But, was it a bad decision to add the number of ICU beds in most of the hospitals?
There will be total chaos in the hospitals if the decisions are only centred on increasing the ICU beds instead of preparation required the initial phases. And that is normal, because how would a medical professional treat a patient without any essential gear? They would need to protect themselves at least.
No doctors would look after patients without the PPEs. An ambulance driver would not agree to transport suspicious patients without the PPEs. A soldier needs his tools before going to a battle; no one wins a battle with the sticks. And it would be unethical for the government to send these soldiers to the battlefield without their weapons.
Suppose you come to me for treatment suspecting yourself as a Covid patient. And if you test positive and if I treat you without the PPEs, not just me but the other patients I treat would also get infected. That is why I am insisting on preparations for other things and not just the ICU.
However, the government has taken good decisions on barring international inbound flights and reducing the crowd. The decision to shut down everything except the essential services is highly appreciable. It is alright to shut down everything except the health services, and food and other essential supplies. But there are not adequate decisions related to hospitals.
So you mean the preparations are inadequate?
The decisions look good on papers, but the reality is: they have not been implemented.
As I told you earlier, there should be a protocol to carry a suspicious person in the first place. Then, adequate PPEs should be compulsorily given to medical professionals and ambulance drivers. Third, there should be a proper quarantine spot for suspicious patients. Fourth, a hospital is needed to treat a serious patient and then only the ICU. Preparations for the ICUs without preparations for the basics will result in a surge of infected patients.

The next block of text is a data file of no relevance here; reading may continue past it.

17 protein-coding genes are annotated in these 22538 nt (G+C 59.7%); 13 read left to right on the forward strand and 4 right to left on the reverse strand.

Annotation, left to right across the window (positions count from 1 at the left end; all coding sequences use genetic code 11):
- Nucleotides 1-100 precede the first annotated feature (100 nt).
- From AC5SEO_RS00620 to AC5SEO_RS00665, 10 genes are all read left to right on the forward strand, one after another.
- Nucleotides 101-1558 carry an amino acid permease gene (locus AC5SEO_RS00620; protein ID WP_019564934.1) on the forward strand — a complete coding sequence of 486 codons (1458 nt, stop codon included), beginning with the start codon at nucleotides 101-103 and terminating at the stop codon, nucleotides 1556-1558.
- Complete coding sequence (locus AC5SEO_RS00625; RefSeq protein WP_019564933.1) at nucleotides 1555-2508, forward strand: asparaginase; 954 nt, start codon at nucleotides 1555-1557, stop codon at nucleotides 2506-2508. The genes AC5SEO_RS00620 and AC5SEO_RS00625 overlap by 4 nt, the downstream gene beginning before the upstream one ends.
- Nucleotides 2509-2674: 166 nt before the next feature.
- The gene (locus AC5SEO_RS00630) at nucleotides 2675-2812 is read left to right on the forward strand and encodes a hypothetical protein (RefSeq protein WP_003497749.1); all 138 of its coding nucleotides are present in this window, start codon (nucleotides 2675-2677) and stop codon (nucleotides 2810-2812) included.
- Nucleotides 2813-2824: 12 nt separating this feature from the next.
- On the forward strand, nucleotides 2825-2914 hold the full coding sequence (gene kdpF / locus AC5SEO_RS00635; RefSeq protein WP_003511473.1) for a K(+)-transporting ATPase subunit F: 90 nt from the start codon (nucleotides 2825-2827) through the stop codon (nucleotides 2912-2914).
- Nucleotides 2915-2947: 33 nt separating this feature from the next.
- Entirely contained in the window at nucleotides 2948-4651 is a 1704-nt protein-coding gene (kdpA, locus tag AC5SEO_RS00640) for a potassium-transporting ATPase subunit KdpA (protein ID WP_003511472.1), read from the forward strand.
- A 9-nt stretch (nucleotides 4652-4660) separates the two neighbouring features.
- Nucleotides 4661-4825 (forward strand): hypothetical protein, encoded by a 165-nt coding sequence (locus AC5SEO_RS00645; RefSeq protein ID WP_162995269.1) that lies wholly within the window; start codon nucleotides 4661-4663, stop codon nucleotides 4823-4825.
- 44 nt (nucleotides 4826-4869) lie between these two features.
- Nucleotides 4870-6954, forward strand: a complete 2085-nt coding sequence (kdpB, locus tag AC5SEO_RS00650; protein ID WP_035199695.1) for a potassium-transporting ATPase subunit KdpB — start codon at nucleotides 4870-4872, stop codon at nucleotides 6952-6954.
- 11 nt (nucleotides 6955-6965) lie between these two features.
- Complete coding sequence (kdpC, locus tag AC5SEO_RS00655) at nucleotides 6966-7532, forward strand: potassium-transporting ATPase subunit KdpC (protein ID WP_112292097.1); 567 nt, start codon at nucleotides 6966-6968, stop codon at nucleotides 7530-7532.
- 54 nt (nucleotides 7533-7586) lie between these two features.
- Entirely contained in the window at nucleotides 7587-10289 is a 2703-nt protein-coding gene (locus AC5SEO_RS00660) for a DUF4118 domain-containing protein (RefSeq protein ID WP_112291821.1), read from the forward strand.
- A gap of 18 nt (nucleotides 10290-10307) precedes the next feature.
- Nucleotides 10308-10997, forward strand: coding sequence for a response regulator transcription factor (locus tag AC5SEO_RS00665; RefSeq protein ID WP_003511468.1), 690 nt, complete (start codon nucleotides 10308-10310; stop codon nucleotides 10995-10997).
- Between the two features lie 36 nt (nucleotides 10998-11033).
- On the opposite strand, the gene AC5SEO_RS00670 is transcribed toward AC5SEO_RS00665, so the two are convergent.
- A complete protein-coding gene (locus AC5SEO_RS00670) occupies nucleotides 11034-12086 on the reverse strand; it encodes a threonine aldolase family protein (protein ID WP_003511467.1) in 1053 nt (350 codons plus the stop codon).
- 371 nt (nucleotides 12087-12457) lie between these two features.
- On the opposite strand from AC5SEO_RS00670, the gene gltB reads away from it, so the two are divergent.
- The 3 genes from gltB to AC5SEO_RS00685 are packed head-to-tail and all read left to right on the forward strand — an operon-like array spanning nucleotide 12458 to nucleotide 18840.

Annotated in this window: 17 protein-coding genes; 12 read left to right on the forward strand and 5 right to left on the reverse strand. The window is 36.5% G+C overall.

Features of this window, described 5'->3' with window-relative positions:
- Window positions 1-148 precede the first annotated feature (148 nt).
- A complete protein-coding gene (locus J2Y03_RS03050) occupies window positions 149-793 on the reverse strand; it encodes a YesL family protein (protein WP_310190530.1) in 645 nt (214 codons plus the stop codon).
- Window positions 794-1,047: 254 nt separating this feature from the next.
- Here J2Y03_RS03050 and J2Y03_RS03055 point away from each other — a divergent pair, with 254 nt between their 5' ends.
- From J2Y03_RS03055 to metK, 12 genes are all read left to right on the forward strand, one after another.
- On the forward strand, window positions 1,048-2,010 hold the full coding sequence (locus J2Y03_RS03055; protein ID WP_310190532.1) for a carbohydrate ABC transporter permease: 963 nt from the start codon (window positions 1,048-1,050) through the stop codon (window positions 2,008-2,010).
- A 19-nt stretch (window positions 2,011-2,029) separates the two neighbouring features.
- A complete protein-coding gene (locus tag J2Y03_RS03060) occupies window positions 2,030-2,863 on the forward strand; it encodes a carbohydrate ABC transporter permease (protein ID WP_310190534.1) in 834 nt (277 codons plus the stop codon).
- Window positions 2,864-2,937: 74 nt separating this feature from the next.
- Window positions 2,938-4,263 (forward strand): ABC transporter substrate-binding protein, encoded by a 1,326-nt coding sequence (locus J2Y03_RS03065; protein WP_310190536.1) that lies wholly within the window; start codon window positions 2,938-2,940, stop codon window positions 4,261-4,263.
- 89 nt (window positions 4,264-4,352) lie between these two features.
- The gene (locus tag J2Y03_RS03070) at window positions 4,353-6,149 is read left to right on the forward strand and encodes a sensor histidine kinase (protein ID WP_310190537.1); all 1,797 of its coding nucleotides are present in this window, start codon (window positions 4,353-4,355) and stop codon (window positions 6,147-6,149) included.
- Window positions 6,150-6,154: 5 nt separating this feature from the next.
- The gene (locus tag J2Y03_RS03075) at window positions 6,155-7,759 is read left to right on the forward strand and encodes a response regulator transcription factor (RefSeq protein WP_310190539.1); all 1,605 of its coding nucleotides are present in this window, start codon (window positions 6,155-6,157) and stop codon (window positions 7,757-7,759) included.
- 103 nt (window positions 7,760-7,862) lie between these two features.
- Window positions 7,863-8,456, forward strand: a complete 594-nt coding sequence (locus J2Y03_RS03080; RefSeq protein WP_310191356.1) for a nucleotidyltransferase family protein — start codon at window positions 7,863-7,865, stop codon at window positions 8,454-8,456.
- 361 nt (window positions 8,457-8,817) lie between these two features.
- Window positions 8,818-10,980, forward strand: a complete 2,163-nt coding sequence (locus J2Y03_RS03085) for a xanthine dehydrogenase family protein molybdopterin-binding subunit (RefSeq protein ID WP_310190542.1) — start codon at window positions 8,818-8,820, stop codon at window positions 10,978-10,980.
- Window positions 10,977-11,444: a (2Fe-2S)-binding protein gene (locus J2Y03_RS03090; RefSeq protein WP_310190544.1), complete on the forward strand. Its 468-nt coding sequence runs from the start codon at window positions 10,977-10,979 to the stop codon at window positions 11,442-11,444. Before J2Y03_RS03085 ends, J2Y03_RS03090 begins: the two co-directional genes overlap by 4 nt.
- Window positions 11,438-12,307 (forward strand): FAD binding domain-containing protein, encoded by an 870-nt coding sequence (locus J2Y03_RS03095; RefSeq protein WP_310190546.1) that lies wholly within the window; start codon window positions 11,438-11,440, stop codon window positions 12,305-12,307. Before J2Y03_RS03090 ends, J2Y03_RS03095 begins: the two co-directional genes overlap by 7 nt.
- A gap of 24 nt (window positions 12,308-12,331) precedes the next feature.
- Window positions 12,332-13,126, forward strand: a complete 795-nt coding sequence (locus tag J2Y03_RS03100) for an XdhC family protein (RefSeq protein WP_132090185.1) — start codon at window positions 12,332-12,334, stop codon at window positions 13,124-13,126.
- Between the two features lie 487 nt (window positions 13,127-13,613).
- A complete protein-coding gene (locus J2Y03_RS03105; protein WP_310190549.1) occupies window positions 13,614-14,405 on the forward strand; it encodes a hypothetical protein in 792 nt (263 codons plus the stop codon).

What will be the difficulty to set up multiple hospitals to treat Covid-19 patients?
Around 250 people with other diseases go to Shukraraj Hospital (Teku) for treatment. If a coronavirus infected patient is admitted there, can it be guaranteed that other people will not be infected? Patan Hospital and Bir Hospital are also designated for the treatment of Covid-19 patients, and the government has decided to add 20 ICU beds each. This decision can be disastrous as people with other conditions will also visit the hospital.
So it is necessary to designate a hospital for the treatment of Covid-19 only. I am not calling for building a new hospital in a day. What I am trying to say is that the other patients of these hospitals should be transferred elsewhere which could minimise the spreading. Nepal Army Hospital, Police Hospital, Ayurveda Hospital of Kirtipur or other hospitals would be ideal for treating the Covid-19 patients only.
Is it practical to designate one hospital for the treatment of Covid-19 patients and transferring other cases to other hospitals?
Yes, if the government wants. Maybe it will be difficult for those admitted to the critical care unit. But, it is a necessity. Admitting Covid-19 patients to the same hospitals can be deadly.
The Ayurveda Hospital in Kirtipur is only for the out-patients. No patients are admitted there. There are three blocks in the hospital. If the government wants, it can transform the hospital into a quarantine spot and critical care centre. Other empty buildings and some medical colleges can also be used for similar purposes.
Can an ICU be prepared instantly?
This is what people have misunderstood while they are focused on adding ICU beds. This is wrong. Only 25 people among 500 may need critical care. That is why it is important to designate a hospital for the treatment of these 500 people, not only 25. We must prepare for the safety of medical professionals involved in the treatment of these people.
This is not the right time to add ventilators to the hospitals because it is not possible at the moment. The ventilators need to be imported, which is not possible now. We need to focus on using and managing existing resources.